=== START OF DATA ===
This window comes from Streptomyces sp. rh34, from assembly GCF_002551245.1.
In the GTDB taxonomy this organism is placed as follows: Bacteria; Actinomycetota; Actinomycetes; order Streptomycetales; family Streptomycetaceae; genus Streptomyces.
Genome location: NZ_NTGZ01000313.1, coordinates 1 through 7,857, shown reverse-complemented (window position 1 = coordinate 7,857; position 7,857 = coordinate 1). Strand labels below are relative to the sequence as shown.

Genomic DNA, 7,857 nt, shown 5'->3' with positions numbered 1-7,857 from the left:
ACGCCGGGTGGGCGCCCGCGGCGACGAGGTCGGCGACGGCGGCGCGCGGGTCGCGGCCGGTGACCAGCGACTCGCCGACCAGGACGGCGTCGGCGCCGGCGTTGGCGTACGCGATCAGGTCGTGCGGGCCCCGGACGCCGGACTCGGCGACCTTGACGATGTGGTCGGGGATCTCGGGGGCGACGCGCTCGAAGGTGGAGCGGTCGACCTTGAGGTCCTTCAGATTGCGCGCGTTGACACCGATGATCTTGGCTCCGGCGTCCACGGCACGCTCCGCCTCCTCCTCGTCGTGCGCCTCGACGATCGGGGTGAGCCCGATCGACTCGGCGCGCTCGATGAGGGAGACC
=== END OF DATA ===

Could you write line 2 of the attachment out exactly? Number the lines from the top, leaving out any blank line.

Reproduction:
In the GTDB taxonomy this organism is placed as follows: Bacteria; Actinomycetota; Actinomycetes; order Streptomycetales; family Streptomycetaceae; genus Streptomyces.